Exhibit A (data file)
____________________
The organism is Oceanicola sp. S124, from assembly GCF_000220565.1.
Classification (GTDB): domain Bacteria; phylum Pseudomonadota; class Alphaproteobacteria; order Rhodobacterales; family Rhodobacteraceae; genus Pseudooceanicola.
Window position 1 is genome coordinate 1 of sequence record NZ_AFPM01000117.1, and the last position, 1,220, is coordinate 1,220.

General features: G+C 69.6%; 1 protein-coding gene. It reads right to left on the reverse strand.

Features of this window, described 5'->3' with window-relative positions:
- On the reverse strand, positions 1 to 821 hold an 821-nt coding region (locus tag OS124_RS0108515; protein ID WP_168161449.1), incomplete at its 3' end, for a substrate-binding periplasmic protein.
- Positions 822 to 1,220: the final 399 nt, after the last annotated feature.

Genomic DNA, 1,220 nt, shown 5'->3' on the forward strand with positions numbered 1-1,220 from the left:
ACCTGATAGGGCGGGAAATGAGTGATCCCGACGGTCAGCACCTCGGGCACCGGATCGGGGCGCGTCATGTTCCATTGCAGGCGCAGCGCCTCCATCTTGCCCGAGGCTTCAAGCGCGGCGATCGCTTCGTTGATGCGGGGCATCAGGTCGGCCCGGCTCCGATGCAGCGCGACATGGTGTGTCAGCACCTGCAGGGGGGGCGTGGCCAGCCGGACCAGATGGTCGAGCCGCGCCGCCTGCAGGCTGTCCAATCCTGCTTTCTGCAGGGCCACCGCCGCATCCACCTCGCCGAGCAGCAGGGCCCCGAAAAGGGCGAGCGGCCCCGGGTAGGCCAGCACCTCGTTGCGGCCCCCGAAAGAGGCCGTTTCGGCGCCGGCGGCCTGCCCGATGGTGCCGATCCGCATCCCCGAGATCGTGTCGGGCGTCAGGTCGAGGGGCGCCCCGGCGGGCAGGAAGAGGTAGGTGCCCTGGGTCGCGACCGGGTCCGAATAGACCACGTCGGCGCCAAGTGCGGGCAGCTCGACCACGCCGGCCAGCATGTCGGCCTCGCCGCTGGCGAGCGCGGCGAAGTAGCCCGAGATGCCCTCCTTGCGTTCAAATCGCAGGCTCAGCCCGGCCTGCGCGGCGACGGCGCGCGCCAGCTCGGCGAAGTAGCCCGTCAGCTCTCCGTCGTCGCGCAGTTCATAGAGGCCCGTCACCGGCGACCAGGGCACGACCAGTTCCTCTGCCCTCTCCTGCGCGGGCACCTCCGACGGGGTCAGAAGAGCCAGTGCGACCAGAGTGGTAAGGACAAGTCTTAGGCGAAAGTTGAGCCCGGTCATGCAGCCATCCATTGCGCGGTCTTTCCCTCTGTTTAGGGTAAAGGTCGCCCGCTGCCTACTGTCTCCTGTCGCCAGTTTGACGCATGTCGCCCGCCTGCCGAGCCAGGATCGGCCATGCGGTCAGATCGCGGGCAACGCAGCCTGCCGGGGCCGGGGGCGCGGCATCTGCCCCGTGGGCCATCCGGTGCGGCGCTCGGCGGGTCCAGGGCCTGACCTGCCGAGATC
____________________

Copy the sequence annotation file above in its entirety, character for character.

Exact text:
The organism is Oceanicola sp. S124, from assembly GCF_000220565.1.
Classification (GTDB): domain Bacteria; phylum Pseudomonadota; class Alphaproteobacteria; order Rhodobacterales; family Rhodobacteraceae; genus Pseudooceanicola.
Window position 1 is genome coordinate 1 of sequence record NZ_AFPM01000117.1, and the last position, 1,220, is coordinate 1,220.

General features: G+C 69.6%; 1 protein-coding gene. It reads right to left on the reverse strand.

Features of this window, described 5'->3' with window-relative positions:
- On the reverse strand, positions 1 to 821 hold an 821-nt coding region (locus tag OS124_RS0108515; protein ID WP_168161449.1), incomplete at its 3' end, for a substrate-binding periplasmic protein.
- Positions 822 to 1,220: the final 399 nt, after the last annotated feature.

Genomic DNA, 1,220 nt, shown 5'->3' on the forward strand with positions numbered 1-1,220 from the left:
ACCTGATAGGGCGGGAAATGAGTGATCCCGACGGTCAGCACCTCGGGCACCGGATCGGGGCGCGTCATGTTCCATTGCAGGCGCAGCGCCTCCATCTTGCCCGAGGCTTCAAGCGCGGCGATCGCTTCGTTGATGCGGGGCATCAGGTCGGCCCGGCTCCGATGCAGCGCGACATGGTGTGTCAGCACCTGCAGGGGGGGCGTGGCCAGCCGGACCAGATGGTCGAGCCGCGCCGCCTGCAGGCTGTCCAATCCTGCTTTCTGCAGGGCCACCGCCGCATCCACCTCGCCGAGCAGCAGGGCCCCGAAAAGGGCGAGCGGCCCCGGGTAGGCCAGCACCTCGTTGCGGCCCCCGAAAGAGGCCGTTTCGGCGCCGGCGGCCTGCCCGATGGTGCCGATCCGCATCCCCGAGATCGTGTCGGGCGTCAGGTCGAGGGGCGCCCCGGCGGGCAGGAAGAGGTAGGTGCCCTGGGTCGCGACCGGGTCCGAATAGACCACGTCGGCGCCAAGTGCGGGCAGCTCGACCACGCCGGCCAGCATGTCGGCCTCGCCGCTGGCGAGCGCGGCGAAGTAGCCCGAGATGCCCTCCTTGCGTTCAAATCGCAGGCTCAGCCCGGCCTGCGCGGCGACGGCGCGCGCCAGCTCGGCGAAGTAGCCCGTCAGCTCTCCGTCGTCGCGCAGTTCATAGAGGCCCGTCACCGGCGACCAGGGCACGACCAGTTCCTCTGCCCTCTCCTGCGCGGGCACCTCCGACGGGGTCAGAAGAGCCAGTGCGACCAGAGTGGTAAGGACAAGTCTTAGGCGAAAGTTGAGCCCGGTCATGCAGCCATCCATTGCGCGGTCTTTCCCTCTGTTTAGGGTAAAGGTCGCCCGCTGCCTACTGTCTCCTGTCGCCAGTTTGACGCATGTCGCCCGCCTGCCGAGCCAGGATCGGCCATGCGGTCAGATCGCGGGCAACGCAGCCTGCCGGGGCCGGGGGCGCGGCATCTGCCCCGTGGGCCATCCGGTGCGGCGCTCGGCGGGTCCAGGGCCTGACCTGCCGAGATC